Academic journal article Hecate

Focus on Women in Prison

Academic journal article Hecate

Focus on Women in Prison

Article excerpt


I have been asked to write an Introduction for the group of articles included in this edition focusing on women in prison. These articles are from the State, National and International Women in Prison Conference hosted by Sisters Inside in November 2001 at Brisbane, Queensland Australia.

Sisters Inside is a community organisation that began in 1992. We are a group of women who work with women in prison. Our Management Committee which includes a Steering Committee is made up of women in prison, ex inmates and other interested women from the community who want to challenge the injustices of incarceration of women in prison and their children and families. Sisters Inside's Management members include indigenous women, women from non-English speaking background and young women. We believe it is important to be representative of the population of women in prison. Sisters Inside's Management Committee and Steering Committee meets regularly in the prison and identifies gaps and high need areas within the prison system and then aims at resourcing these needs through different government funding bodies.

Sisters Inside is an organisation that is overseen and managed by women for women. The organisation emphasises the value of the knowledge and experience of women in prison. We recognise the expertise of women inside to identify their own needs, both within the prison environment and in transition to the general community. All Sisters Inside's programmes are underpinned by the considerable experience of women inside, and the information that women inside have about prison culture and systems.

Sisters Inside exists entirely for the benefit of the women in prison; its staff and culture are not an end in themselves. Sisters Inside focuses on needs identified by women in prison not the needs of the organisation and its staff. The Values and Vision statement of Sisters Inside asserts that the organisation is woman directed. We are committed to valuing women within the prison system and trusting the judgement of women inside to know what they want. Sisters Inside is autonomous within the systems, that is to say, we are directed by the needs of the women and not the needs of the criminal justice system.(1)

Sisters Inside's Mission Statement states:

Sisters Inside is an independent community organisation which exists to advocate for the human rights of women in the criminal justice system in Queensland, and to address gaps in the services available to them. We will work alongside women in prison in determining the best way to fulfil these roles.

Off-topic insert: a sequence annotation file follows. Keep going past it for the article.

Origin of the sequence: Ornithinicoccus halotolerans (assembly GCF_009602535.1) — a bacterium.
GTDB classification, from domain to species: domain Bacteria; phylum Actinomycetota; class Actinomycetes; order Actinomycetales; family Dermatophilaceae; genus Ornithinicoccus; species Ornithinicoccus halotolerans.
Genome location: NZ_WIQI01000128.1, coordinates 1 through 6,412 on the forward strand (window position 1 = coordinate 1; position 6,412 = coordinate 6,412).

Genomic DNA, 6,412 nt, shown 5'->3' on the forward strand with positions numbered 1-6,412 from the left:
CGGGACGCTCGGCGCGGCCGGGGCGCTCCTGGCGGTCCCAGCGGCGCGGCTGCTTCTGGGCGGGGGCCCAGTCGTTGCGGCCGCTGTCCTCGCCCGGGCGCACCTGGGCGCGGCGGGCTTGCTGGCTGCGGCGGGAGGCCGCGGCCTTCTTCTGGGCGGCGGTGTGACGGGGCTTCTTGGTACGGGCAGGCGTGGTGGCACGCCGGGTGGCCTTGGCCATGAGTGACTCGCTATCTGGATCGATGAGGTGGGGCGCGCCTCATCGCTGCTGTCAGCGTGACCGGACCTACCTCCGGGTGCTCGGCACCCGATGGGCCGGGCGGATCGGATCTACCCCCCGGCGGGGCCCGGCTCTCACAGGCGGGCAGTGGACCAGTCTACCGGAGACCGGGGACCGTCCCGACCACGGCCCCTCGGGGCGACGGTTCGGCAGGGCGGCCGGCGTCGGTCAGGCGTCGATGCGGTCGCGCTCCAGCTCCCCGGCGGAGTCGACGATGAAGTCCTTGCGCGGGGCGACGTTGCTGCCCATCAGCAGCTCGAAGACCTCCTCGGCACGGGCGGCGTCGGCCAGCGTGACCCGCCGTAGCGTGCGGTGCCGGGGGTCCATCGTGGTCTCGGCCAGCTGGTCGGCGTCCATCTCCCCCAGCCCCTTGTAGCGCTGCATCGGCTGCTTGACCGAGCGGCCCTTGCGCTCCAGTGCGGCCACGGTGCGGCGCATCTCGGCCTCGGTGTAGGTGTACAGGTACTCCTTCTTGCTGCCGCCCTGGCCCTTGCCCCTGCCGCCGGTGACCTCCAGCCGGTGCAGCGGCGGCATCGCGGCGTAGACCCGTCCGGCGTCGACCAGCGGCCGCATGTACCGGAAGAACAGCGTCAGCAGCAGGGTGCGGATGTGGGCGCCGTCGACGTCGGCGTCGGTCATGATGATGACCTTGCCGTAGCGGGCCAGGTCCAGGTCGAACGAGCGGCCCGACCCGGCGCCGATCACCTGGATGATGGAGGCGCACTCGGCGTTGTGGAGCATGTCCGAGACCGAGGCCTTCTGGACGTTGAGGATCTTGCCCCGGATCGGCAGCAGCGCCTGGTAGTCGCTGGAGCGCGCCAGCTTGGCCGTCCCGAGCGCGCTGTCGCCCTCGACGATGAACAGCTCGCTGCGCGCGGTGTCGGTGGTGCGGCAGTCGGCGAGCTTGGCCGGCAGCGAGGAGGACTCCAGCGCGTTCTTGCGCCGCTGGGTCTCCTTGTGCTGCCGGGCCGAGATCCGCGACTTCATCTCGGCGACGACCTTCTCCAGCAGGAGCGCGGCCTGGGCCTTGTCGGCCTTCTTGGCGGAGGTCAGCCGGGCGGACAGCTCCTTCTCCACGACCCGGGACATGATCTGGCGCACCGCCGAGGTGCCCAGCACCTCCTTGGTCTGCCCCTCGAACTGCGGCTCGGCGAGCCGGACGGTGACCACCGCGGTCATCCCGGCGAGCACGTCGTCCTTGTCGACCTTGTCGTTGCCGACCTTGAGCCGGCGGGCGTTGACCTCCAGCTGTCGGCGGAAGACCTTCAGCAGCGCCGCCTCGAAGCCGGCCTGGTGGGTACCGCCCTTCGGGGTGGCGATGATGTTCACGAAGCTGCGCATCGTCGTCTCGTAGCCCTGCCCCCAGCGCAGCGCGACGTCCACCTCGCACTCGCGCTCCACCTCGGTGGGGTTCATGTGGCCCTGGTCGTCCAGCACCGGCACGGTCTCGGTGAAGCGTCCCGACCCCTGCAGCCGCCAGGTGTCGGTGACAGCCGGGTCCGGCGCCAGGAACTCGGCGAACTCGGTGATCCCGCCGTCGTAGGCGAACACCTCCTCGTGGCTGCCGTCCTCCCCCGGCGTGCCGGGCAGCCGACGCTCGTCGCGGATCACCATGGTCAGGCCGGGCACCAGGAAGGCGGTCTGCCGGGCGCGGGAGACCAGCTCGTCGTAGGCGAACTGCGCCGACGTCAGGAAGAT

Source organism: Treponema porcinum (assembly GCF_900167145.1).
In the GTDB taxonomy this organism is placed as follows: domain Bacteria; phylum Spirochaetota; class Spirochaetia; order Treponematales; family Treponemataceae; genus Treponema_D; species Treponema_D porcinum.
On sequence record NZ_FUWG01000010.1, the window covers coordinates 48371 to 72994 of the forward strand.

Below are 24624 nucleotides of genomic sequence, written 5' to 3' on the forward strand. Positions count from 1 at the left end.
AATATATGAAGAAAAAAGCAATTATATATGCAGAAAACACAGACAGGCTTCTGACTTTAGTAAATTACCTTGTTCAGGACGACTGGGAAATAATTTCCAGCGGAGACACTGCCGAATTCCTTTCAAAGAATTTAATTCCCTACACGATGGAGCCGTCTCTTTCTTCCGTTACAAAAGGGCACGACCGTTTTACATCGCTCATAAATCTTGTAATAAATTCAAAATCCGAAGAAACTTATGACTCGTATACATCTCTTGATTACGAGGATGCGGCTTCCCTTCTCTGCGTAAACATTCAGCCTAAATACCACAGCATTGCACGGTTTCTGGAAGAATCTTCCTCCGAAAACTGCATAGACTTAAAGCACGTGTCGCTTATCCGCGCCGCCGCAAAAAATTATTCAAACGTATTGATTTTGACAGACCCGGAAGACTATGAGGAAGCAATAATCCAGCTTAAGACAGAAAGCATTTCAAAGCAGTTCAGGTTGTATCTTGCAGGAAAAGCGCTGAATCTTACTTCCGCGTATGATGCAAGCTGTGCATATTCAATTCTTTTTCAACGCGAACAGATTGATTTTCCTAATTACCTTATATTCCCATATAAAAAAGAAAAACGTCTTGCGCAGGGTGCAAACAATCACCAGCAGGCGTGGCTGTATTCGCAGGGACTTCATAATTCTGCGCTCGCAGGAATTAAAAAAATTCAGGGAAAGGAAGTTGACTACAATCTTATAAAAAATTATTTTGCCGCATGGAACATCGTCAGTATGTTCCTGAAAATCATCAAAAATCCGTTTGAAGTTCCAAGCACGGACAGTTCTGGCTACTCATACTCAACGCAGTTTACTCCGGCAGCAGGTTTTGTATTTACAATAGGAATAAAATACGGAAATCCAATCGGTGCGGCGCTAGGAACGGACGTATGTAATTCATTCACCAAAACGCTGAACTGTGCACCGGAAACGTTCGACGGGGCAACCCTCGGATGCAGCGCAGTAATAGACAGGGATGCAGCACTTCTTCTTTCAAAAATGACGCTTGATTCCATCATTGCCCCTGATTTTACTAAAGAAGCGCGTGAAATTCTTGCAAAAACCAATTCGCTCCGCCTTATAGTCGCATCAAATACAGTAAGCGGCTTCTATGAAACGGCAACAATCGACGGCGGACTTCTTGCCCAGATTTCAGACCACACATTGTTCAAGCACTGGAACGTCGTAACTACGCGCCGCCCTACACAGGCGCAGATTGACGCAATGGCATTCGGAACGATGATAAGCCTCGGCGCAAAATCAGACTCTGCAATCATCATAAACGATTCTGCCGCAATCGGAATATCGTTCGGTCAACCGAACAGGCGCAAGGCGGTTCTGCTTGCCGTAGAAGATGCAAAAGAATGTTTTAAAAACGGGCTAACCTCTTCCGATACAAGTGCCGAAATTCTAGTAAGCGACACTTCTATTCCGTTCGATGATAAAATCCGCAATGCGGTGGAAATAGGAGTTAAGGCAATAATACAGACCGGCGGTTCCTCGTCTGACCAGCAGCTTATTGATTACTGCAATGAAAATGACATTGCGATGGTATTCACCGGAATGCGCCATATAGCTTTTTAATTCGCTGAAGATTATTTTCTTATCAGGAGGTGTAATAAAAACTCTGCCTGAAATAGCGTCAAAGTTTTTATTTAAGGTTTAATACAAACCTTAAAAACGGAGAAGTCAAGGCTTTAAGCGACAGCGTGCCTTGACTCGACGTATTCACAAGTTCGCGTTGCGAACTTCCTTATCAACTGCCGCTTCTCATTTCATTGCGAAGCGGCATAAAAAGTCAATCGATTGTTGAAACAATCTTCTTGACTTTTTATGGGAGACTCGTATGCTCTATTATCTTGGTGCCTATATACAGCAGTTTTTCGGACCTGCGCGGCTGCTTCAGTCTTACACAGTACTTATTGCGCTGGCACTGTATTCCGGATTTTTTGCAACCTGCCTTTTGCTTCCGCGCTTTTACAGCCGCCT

From many discussions with women in prison a fundamental identified need has been that we, women in prison, have a voice about who we are and what our needs are. This has been crucial to empowering us by having a voice and being heard. A voice that is rarely if ever heard in the broader community. The conference was an opportunity to ensure that this need of the women and Sisters Inside would be fulfilled.

Initially readers need to be aware of the women's prison culture to try to understand what women experience whilst incarcerated and why it is crucial that the women have a voice and that they be heard by you. The culture within the prison walls that women live in, day in day out, is their survival. It is a multi faceted, complex and dynamic system and it is impossible to present a complete picture in a short introduction article. Therefore, I will present a broad synopsis as a starting point, as a basis for you to begin to understand the complexity.

On entering the prison you are inducted into this culture, you are usually unaware of the process. Your crime and length of sentence will usually determine where you are placed within the culture. It will prescribe how you will survive or not survive your prison sentence, whether you are accepted by the prison system or ostracised by the women and correctional officers, named Screws in this culture. …

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